Focusing on his portraits and self-portraits, this gallery examines Hogarth’s ambitions and artistic range as a painter, engraver, satirist and art theorist

In 1753 Hogarth published The Analysis of Beauty, an innovative and thoroughly modern treatise on art, beauty and life. Central to Hogarth’s argument was the concept of ‘variety’ and the way in which nature itself was full of shapes and colours that were geared towards ‘entertaining the eye with the pleasure of variety.’ The word ‘variety’ is highly applicable to the remarkably diverse body of engravings and paintings that Hogarth himself produced during a career spanning nearly fifty years. Indeed, Hogarth took great pains to promote himself as an artist of substance and innovation within a wide range of genres. This is clearly demonstrated in his self-portraits, exhibited here, which as a group represent a sophisticated and wide-ranging artistic manifesto. Here we see Hogarth as the gentleman artist, the art theorist, the celebrated satirist, the ‘Comic History Painter’ and the Sarjeant Painter to the King.Hogarth’s strength of character, individuality and dynamism are also clearly represented. This is especially true of the spectacular portrait bust by his friend the sculptor François Roubiliac. Early Georgian London was an exciting crossroads through which many European artists and craftsmen travelled and often, like the Frenchman Roubiliac, made their permanent home. Hogarth was a leading light in this lively and cosmopolitan artistic community. 

Works on display in this room

William Hogarth, 'The Painter and his Pug' 1745

William Hogarth
The Painter and his Pug 1745
Oil on canvas
support: 900 x 699 mm
Purchased 1824

View the main page for this artwork

William Hogarth
The Painter and his Pug 1745
Oil on canvas
900 x 699 mm
© Tate

This self-portrait is one of Hogarth’s best-known works. In its original conception (revealed through x-rays of the canvas) Hogarth pictured himself as a public figure in a shoulder-length wig and plain clothes, similar to that exhibited in the miniature portrait displayed nearby. This conventional, gentlemanly representation was superseded during the early 1740s by the present image, which emphasises the intellectual and artistic.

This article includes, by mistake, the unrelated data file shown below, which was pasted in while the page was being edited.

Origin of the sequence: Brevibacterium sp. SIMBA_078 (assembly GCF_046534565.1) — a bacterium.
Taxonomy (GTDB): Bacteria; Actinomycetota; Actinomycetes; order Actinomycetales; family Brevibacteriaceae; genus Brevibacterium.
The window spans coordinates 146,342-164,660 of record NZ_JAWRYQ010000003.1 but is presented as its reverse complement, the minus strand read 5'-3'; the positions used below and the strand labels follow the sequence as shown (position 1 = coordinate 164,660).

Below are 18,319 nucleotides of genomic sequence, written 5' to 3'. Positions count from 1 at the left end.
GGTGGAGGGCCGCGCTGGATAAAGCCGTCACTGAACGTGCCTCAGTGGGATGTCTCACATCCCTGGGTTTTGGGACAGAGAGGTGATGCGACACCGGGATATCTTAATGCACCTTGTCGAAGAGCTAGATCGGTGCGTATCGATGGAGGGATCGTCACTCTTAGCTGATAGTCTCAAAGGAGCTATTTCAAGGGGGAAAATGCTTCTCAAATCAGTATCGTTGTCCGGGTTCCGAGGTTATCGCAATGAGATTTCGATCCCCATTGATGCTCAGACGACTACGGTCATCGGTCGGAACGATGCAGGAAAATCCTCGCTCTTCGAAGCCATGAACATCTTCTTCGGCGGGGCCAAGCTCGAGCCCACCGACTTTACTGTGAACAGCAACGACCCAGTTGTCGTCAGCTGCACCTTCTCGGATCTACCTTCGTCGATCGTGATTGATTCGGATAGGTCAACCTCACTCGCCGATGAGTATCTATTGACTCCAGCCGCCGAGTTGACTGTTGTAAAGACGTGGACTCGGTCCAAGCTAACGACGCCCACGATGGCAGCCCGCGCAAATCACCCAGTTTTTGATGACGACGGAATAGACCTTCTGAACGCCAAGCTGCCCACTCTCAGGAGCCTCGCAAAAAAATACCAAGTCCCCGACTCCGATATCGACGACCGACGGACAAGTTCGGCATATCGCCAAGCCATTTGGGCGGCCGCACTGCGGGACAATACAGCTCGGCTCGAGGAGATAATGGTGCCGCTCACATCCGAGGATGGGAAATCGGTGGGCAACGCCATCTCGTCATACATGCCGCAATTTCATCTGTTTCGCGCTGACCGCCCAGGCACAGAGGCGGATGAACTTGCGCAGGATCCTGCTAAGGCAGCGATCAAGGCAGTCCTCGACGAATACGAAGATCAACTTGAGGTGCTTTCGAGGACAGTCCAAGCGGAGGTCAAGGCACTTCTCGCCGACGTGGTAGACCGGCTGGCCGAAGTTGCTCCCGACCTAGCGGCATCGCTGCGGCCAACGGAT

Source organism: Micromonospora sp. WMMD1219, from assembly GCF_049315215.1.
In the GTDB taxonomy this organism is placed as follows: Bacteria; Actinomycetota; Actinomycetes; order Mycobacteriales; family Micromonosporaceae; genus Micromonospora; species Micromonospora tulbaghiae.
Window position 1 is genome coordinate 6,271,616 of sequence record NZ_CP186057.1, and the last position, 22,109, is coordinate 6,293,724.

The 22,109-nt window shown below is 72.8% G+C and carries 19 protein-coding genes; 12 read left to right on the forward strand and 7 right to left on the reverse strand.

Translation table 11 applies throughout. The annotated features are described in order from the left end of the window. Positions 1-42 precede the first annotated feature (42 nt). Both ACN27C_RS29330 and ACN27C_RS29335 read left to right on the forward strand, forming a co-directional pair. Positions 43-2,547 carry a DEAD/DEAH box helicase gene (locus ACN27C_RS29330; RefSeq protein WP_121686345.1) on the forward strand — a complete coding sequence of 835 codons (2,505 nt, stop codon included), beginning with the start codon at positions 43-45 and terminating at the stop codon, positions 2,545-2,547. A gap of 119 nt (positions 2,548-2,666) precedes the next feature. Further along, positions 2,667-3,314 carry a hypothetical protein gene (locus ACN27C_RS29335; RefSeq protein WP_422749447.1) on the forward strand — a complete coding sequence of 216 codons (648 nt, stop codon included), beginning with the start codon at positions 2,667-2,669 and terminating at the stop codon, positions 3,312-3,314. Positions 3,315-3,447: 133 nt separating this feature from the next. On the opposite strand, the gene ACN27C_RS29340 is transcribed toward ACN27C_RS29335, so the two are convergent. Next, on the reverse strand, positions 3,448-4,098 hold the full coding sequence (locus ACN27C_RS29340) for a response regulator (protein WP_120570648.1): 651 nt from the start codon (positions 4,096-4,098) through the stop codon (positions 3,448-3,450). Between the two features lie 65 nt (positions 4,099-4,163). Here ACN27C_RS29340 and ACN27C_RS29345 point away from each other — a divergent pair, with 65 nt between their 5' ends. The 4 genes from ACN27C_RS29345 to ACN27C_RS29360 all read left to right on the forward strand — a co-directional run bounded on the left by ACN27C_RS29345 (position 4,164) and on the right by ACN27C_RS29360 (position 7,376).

The foreground is dominated by the presence of the dog, which is generally accepted as a portrait of Trump, Hogarth’s pug. This is a humorous, highly personal element of the composition, as Hogarth is said to have often remarked on the physical resemblance between himself and his pet. And it may also represent a pun on the word ‘pugnacious’, which was one of Hogarth’s defining characteristics. In an artistic context, however, the pug may represent ‘Nature’, the observation of which was key to Hogarth’s approach to art and a central to his treatise The Analysis of Beauty, published in 1753. The ‘Line of Beauty’ displayed on his palette underlines that Hogarth was formulating his theoretical ideas at the time of this self-portrait.

Hogarth’s oval portrait rests on three books by William Shakespeare, Jonathan Swift and John Milton’s Paradise Lost, respectively. Hogarth states that his art draws inspiration from, and parallels with, English drama, satire and epic poetry, thus establishing a broader cultural context and national agenda within the self-portrait. 

William Hogarth
Self-Portrait with Palette c.1735
Oil on canvas
546 x 508 mm
Yale Center for British Art, Paul Mellon Collection

This lively, unfinished painting is generally held to be Hogarth’s first self-portrait. If the approximate date is correct, he would have been in his mid- to late thirties. In general terms, the composition presents Hogarth first and foremost as a gentleman artist, demonstrated by the ‘public’ costume of a powdered wig, frock coat, white shirt and cravat, accompanied by a pleasing ease of manner and distinct lack of ostentation. Hogarth allows his ability as a painter to speak largely for itself, through the assured, energetic brushwork, the subtle use of colour and tone, and the natural and expressive qualities of his face.

William Hogarth
The Analysis of Beauty 1753
Book, 190 x 710 x 390 mm
Courtesy The British Library

Hogarth had been developing his ideas on beauty in art and nature from at least 1745, as demonstrated by the reference to ‘The Line of Beauty’ in his self-portrait, The Painter and his Pug. To an extent, The Analysis of Beauty was born out of discussions that Hogarth had had with his fellow artists at the St Martin’s Lane Academy and within the cosmopolitan environment of Old Slaughter’s coffee house located nearby. However, the finished product is fundamentally Hogarth’s, with the clear intention of establishing him as an original thinker, as well as offering a theoretical context for his art.